Lost Edinburgh: The Arthur’s Seat coffins

TWO CENTURIES ago, seventeen concealed miniature coffins were discovered in a cave on Arthur’s Seat. To this day their exact origin and purpose remain shrouded in mystery.

Some of the coffins which were uncovered on Arthur's Seat. Picture: Contributed
Some of the coffins which were uncovered on Arthur's Seat. Picture: Contributed

One June afternoon in 1836 five young local lads accidentally stumbled upon the extraordinary. The boys had spent the day mucking around hunting for rabbit warrens on Arthur’s Seat when they made a startling discovery at the entrance to a small cave on the rugged north-eastern face of the famous hill: a horde of intricately-carved miniature figures set in coffins.

A spooky and mysterious discovery

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The coffins, numbering seventeen, had lain undisturbed for an indeterminate amount of time beneath just a few thin slabs of slate. They were neatly laid out in three tiers: two lower rows of eight and a third supposedly just begun.

According to The Scotsman of July 16, 1836, several of the figures were either badly damaged or lost altogether as the decrepit-looking cache provided convenient fodder for the boys to pelt one another with. Fortunately, a few did manage to endure the onslaught. They were eventually purchased by a private collector where they remained until being passed over to the museum in 1901. Only eight figures, in varying states of decay, survive.

Human effigies

Each of the seventeen caskets found in 1836 held an expertly-carved human effigy creepily dressed in its own unique garb, with painted black boots and distorted facial features verging on the macabre. The figures assembled on the two upper tiers appeared to be far less worn and deteriorated than those below, suggesting that the coffins had been deposited in stages over a number of years.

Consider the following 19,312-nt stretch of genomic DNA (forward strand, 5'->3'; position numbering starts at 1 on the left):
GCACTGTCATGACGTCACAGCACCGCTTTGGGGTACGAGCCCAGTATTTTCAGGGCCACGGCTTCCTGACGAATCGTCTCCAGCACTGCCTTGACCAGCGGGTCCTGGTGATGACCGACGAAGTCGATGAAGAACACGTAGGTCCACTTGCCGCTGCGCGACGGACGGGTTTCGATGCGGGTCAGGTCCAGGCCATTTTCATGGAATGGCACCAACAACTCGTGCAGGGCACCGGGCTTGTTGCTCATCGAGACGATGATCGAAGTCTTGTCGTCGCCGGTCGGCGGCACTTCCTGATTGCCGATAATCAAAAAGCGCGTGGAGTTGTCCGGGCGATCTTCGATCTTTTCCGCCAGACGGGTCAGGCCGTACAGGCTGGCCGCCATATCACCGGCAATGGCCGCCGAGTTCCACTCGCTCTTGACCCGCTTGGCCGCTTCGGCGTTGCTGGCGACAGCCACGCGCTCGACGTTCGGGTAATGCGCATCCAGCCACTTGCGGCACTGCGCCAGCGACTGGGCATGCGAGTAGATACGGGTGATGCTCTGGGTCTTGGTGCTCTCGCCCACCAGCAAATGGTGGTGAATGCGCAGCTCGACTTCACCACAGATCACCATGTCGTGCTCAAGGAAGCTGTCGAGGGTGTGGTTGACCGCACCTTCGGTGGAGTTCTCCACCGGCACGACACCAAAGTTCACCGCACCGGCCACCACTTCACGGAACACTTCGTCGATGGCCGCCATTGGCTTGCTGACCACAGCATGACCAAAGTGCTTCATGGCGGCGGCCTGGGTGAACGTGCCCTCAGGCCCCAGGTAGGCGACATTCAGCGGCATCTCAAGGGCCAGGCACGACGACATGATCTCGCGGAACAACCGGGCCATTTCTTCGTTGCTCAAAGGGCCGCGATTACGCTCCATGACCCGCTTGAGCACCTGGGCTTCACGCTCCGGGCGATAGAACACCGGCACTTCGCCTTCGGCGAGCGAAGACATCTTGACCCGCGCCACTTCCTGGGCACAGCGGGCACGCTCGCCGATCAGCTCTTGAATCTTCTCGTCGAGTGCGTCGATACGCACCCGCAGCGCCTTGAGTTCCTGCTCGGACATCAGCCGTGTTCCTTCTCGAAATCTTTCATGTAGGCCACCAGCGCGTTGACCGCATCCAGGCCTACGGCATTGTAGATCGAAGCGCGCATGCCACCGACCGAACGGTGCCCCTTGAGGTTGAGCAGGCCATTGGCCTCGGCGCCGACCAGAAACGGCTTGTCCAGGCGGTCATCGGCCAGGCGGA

Theories behind their creation

In recent times experts have sought hard to explain exactly when and why the coffins were made and who put them there. The theories over the years have differed wildly. Some cite attempted witchcraft as a possibility, while others have suggested that they were perhaps kept by sailors to ward off death.

Another widely held belief is that each of the figures were designed to commemorate the victims of the infamous serial killers Burke and Hare. The murderous duo had ended the lives of precisely seventeen Edinburgh citizens less than a decade prior to the boys’ discovery on Arthur’s Seat. A coincidence perhaps, though it certainly ranks among the more intriguing proposals.

In 2001 the chilling tale of the Arthur’s Seat coffins caught the attention of Ian Rankin, who penned them into his Inspector Rebus novel The Falls.

The remaining eight coffins and their contents are on display to the public at the National Museum of Scotland on Chambers Street, where they have proved to be a popular attraction. It’s fair to say that the mystery surrounding their origin has added to their enduring appeal.

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